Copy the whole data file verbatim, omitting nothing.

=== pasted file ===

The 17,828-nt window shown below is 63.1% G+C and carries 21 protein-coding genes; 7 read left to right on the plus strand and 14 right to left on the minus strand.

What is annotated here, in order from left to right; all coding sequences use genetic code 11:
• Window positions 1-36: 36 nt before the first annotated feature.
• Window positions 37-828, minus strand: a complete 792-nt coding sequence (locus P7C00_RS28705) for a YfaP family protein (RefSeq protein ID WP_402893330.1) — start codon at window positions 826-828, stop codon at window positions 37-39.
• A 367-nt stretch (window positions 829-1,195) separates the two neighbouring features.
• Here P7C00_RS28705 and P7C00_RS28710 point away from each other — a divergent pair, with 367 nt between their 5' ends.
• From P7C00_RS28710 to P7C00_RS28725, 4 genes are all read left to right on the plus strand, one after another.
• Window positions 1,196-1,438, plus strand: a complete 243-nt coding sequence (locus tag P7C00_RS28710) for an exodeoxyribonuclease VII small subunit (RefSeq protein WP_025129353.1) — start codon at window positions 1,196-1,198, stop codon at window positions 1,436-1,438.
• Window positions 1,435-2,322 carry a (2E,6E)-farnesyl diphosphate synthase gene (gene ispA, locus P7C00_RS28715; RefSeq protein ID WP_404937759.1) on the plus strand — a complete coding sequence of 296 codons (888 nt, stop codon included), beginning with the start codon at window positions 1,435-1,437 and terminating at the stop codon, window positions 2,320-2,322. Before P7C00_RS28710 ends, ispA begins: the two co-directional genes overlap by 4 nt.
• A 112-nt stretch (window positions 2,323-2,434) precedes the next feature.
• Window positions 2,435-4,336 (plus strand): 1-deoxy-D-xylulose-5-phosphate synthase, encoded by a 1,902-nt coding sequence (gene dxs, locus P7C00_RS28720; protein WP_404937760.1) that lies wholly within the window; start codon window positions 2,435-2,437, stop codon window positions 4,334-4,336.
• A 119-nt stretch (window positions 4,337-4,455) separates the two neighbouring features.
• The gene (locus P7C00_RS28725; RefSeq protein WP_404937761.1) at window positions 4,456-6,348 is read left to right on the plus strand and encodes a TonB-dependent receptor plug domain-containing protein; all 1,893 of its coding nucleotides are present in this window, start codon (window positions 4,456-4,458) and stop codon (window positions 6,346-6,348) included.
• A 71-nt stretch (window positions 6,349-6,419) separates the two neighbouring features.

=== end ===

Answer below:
The 17,828-nt window shown below is 63.1% G+C and carries 21 protein-coding genes; 7 read left to right on the plus strand and 14 right to left on the minus strand.

What is annotated here, in order from left to right; all coding sequences use genetic code 11:
• Window positions 1-36: 36 nt before the first annotated feature.
• Window positions 37-828, minus strand: a complete 792-nt coding sequence (locus P7C00_RS28705) for a YfaP family protein (RefSeq protein ID WP_402893330.1) — start codon at window positions 826-828, stop codon at window positions 37-39.
• A 367-nt stretch (window positions 829-1,195) separates the two neighbouring features.
• Here P7C00_RS28705 and P7C00_RS28710 point away from each other — a divergent pair, with 367 nt between their 5' ends.
• From P7C00_RS28710 to P7C00_RS28725, 4 genes are all read left to right on the plus strand, one after another.
• Window positions 1,196-1,438, plus strand: a complete 243-nt coding sequence (locus tag P7C00_RS28710) for an exodeoxyribonuclease VII small subunit (RefSeq protein WP_025129353.1) — start codon at window positions 1,196-1,198, stop codon at window positions 1,436-1,438.
• Window positions 1,435-2,322 carry a (2E,6E)-farnesyl diphosphate synthase gene (gene ispA, locus P7C00_RS28715; RefSeq protein ID WP_404937759.1) on the plus strand — a complete coding sequence of 296 codons (888 nt, stop codon included), beginning with the start codon at window positions 1,435-1,437 and terminating at the stop codon, window positions 2,320-2,322. Before P7C00_RS28710 ends, ispA begins: the two co-directional genes overlap by 4 nt.
• A 112-nt stretch (window positions 2,323-2,434) precedes the next feature.
• Window positions 2,435-4,336 (plus strand): 1-deoxy-D-xylulose-5-phosphate synthase, encoded by a 1,902-nt coding sequence (gene dxs, locus P7C00_RS28720; protein WP_404937760.1) that lies wholly within the window; start codon window positions 2,435-2,437, stop codon window positions 4,334-4,336.
• A 119-nt stretch (window positions 4,337-4,455) separates the two neighbouring features.
• The gene (locus P7C00_RS28725; RefSeq protein WP_404937761.1) at window positions 4,456-6,348 is read left to right on the plus strand and encodes a TonB-dependent receptor plug domain-containing protein; all 1,893 of its coding nucleotides are present in this window, start codon (window positions 4,456-4,458) and stop codon (window positions 6,346-6,348) included.
• A 71-nt stretch (window positions 6,349-6,419) separates the two neighbouring features.